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Your Good Health: Prostate medication first choice before surgery

Dear Dr. Roach: I am a 66-year-old man, who is healthy with a very active life, both physical and sexual. Like many men my age, I have an enlarged prostate that my doctor monitors during annual visits. It doesn’t impair my life, with the small exception of being annoying (waking up nightly to a weak or slow urinating stream), and it doesn’t bother me too much during the day, except once in a while when I have to urinate a little more than usual. Every now and then I’ll try an over-the-counter prostate supplement, but they never work. I will not go for surgery because it’s not really necessary.

I just read about a new revolutionary treatment option called a prostatic lift device, which is supposed to “lift and remove the prostate tissue out of the way so it no longer blocks the urethra (the passageway that the urine flows through).” It says: “Tiny implants are placed to hold the tissue in place, like tiebacks on a window curtain, leaving an unobstructed pathway for urine to flow normally again.” They go on to say that treatment typically takes under an hour, preserves sexual function, doesn’t require cutting, heating or removal of tissue. Compared with other benign prostatic hyperplasia surgeries, this system is supposed to have a strong safety profile with minimal side-effects. I am curious if you’ve ever heard of this. Do you think it’s safe? It sounds great. However, the thought of tiny implants being placed inside of me and staying there scares me.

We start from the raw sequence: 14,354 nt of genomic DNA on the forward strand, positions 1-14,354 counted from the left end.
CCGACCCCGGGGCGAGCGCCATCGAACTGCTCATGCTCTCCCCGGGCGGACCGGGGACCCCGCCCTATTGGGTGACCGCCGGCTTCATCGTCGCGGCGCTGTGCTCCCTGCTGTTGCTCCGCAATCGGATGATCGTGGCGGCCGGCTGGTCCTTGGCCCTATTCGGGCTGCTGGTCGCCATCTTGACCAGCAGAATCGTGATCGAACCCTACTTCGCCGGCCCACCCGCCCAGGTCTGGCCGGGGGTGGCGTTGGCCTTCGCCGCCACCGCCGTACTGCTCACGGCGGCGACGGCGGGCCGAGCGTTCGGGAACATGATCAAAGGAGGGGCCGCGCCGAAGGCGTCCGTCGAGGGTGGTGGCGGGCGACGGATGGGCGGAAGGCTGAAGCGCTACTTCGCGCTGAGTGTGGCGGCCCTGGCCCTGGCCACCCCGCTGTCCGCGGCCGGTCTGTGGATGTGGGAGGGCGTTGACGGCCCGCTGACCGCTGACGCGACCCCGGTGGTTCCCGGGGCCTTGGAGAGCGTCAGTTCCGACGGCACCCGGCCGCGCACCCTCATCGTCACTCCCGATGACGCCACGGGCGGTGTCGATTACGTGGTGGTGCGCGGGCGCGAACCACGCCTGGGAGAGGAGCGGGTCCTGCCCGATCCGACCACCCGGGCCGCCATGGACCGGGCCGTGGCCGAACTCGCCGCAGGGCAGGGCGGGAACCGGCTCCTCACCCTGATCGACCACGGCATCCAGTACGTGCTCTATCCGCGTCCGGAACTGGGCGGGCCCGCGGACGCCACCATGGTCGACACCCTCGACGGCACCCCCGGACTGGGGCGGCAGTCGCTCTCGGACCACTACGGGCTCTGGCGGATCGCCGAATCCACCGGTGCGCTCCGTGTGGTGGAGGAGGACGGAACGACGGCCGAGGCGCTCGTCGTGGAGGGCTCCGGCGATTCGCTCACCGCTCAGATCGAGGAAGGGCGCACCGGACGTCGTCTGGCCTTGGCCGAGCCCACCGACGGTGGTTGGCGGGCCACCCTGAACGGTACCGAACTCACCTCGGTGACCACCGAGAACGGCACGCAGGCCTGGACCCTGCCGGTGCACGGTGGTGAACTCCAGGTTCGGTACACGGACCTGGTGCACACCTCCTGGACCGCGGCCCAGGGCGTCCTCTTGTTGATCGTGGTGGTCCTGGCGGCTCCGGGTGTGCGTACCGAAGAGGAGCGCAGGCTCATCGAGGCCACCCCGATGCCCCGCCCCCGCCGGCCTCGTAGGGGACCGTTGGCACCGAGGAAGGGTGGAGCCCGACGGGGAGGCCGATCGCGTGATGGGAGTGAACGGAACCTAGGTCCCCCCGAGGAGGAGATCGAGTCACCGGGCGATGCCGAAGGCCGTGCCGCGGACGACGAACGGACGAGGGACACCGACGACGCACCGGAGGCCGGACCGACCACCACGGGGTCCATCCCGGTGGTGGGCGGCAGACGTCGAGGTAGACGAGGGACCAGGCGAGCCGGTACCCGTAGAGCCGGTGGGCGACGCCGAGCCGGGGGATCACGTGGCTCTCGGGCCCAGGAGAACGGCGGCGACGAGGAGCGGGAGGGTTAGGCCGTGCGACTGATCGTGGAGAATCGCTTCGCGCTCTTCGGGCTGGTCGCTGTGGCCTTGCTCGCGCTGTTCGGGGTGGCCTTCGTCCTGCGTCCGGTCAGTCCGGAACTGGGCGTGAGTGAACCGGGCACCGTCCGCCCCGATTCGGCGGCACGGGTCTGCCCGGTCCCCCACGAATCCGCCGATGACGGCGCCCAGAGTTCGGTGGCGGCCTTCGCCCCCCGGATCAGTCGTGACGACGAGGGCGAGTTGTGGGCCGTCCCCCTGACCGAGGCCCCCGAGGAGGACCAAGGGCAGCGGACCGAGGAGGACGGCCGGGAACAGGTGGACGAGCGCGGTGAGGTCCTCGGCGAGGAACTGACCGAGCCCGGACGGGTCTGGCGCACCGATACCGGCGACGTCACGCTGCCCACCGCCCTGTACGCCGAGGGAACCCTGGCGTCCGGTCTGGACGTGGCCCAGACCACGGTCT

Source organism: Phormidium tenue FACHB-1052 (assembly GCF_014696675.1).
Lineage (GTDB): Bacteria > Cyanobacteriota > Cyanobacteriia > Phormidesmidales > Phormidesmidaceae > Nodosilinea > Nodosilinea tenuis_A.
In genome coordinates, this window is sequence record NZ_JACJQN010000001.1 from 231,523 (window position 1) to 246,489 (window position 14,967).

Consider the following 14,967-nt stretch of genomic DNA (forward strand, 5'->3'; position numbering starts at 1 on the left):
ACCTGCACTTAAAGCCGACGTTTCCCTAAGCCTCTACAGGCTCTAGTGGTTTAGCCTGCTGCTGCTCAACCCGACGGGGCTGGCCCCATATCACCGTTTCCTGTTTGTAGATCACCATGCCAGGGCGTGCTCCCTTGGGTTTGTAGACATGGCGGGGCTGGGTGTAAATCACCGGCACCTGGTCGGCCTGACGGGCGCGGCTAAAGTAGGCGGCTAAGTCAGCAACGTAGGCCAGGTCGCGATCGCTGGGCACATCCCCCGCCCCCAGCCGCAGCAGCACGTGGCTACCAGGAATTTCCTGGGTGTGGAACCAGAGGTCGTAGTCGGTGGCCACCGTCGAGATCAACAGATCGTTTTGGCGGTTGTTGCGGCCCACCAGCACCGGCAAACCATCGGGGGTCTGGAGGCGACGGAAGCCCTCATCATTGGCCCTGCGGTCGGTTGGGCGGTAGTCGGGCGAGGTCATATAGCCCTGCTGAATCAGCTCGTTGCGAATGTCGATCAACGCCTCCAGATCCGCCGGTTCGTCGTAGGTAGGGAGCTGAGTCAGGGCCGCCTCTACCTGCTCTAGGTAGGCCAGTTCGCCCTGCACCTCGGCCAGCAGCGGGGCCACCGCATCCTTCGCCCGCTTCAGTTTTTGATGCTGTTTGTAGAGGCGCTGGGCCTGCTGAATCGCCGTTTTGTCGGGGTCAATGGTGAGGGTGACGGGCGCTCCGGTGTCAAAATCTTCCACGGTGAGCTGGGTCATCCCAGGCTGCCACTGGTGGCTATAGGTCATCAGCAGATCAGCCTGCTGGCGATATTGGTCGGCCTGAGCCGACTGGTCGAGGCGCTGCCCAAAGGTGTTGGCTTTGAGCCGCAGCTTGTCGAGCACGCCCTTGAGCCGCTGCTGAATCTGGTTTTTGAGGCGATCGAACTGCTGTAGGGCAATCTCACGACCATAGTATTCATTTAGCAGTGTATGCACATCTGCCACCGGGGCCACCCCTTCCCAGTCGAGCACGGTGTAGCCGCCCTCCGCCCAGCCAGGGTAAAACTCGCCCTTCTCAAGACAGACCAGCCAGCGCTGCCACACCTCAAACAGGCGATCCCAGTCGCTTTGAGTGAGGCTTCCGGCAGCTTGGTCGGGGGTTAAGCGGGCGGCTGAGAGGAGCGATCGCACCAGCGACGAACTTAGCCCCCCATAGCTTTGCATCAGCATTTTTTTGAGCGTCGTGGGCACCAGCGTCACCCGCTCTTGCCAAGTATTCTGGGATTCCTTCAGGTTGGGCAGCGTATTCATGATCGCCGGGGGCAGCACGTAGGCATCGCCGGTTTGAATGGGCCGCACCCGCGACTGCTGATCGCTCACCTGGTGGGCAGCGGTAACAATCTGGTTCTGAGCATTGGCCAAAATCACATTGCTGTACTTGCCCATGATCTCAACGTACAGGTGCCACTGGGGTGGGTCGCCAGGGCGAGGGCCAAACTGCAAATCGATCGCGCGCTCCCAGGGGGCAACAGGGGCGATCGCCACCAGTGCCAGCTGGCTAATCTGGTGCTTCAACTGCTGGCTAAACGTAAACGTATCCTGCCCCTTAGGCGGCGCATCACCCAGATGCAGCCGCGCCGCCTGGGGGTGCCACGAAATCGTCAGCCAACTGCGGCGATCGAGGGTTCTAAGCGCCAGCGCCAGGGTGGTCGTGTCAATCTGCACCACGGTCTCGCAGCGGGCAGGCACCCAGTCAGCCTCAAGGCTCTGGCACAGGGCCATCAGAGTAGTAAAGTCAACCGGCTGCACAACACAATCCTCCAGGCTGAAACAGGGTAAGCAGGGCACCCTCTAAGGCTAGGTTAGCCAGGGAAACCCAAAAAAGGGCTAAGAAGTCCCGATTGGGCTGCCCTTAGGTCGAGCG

The prostatic urethral lift procedure is yet another option for men with symptoms of an enlarged prostate. The procedure does involve the placement of small implants. The procedure is said to be easy to perform (easy for a urologist, that is), and improves quality of life and measures of urinary flow.

In a study of 206 men, none developed sexual troubles after the procedure. It has significant benefits over traditional surgery: Recovery is faster and has less risk of sexual side-effects, but traditional surgery improved urinary flow and complete bladder drainage more than the urethral lift procedure. Also, 14 per cent of men who had the lift procedure needed the traditional surgery within five years. The implants seem to be safe and do not affect the ability to do surgery if necessary.

I wouldn’t recommend this procedure nor a surgical procedure — or even an alternative procedure such as laser, microwave, plasma vapourization or water vapour ablation — without a trial of prescription medication first. Most men do very well with an alpha blocker such as tamsulosin (Flomax), a dihydrotestosterone blocker like dutasteride (Avodart), or a combination of the two. I’m not sure you have tried that.

Dear Dr. Roach: Should a person be concerned about serious side- effects from long-term use of Claritin-D? My son has been using the medication continuously for about nine years. He has had allergy shots, which were minimally helpful. He cannot use nasal rinses or sprays because they cause nosebleeds. He does have some sleeping problems, but since he’s been taking Claritin-D for so long, it’s hard to tell if that medication is the cause.


Claritin-D is a combination of the antihistamine loratadine and the decongestant pseudo-ephedrine.

Loratadine is considered safe in most people. Pseudoephedrine is safe for younger people, but it can raise blood pressure and pulse, and in older men, can cause urinary symptoms.

He might try plain Claritin, which is just the loratadine, and save the Claritin-D for his worst days. Less pseudoephedrine is probably better.

Dr. Roach regrets that he is unable to answer individual letters, but will incorporate them in the column whenever possible. Readers may email questions to

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